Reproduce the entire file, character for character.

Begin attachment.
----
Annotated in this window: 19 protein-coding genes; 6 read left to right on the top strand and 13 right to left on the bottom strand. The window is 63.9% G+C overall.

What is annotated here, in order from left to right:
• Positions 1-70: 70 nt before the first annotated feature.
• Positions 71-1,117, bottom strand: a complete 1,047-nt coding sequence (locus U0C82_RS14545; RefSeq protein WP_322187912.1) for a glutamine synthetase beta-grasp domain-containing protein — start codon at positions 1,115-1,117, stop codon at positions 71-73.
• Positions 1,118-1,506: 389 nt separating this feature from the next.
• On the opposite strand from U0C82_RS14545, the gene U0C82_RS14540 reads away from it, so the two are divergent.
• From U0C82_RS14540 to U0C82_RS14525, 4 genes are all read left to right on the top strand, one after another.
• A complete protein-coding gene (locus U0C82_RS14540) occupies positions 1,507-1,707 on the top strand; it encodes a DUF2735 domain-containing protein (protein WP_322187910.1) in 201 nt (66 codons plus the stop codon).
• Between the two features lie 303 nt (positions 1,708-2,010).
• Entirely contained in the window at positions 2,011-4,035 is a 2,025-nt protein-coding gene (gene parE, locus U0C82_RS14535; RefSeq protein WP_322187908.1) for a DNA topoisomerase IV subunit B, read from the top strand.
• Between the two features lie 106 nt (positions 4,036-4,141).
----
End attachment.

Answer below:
Annotated in this window: 19 protein-coding genes; 6 read left to right on the top strand and 13 right to left on the bottom strand. The window is 63.9% G+C overall.

What is annotated here, in order from left to right:
• Positions 1-70: 70 nt before the first annotated feature.
• Positions 71-1,117, bottom strand: a complete 1,047-nt coding sequence (locus U0C82_RS14545; RefSeq protein WP_322187912.1) for a glutamine synthetase beta-grasp domain-containing protein — start codon at positions 1,115-1,117, stop codon at positions 71-73.
• Positions 1,118-1,506: 389 nt separating this feature from the next.
• On the opposite strand from U0C82_RS14545, the gene U0C82_RS14540 reads away from it, so the two are divergent.
• From U0C82_RS14540 to U0C82_RS14525, 4 genes are all read left to right on the top strand, one after another.
• A complete protein-coding gene (locus U0C82_RS14540) occupies positions 1,507-1,707 on the top strand; it encodes a DUF2735 domain-containing protein (protein WP_322187910.1) in 201 nt (66 codons plus the stop codon).
• Between the two features lie 303 nt (positions 1,708-2,010).
• Entirely contained in the window at positions 2,011-4,035 is a 2,025-nt protein-coding gene (gene parE, locus U0C82_RS14535; RefSeq protein WP_322187908.1) for a DNA topoisomerase IV subunit B, read from the top strand.
• Between the two features lie 106 nt (positions 4,036-4,141).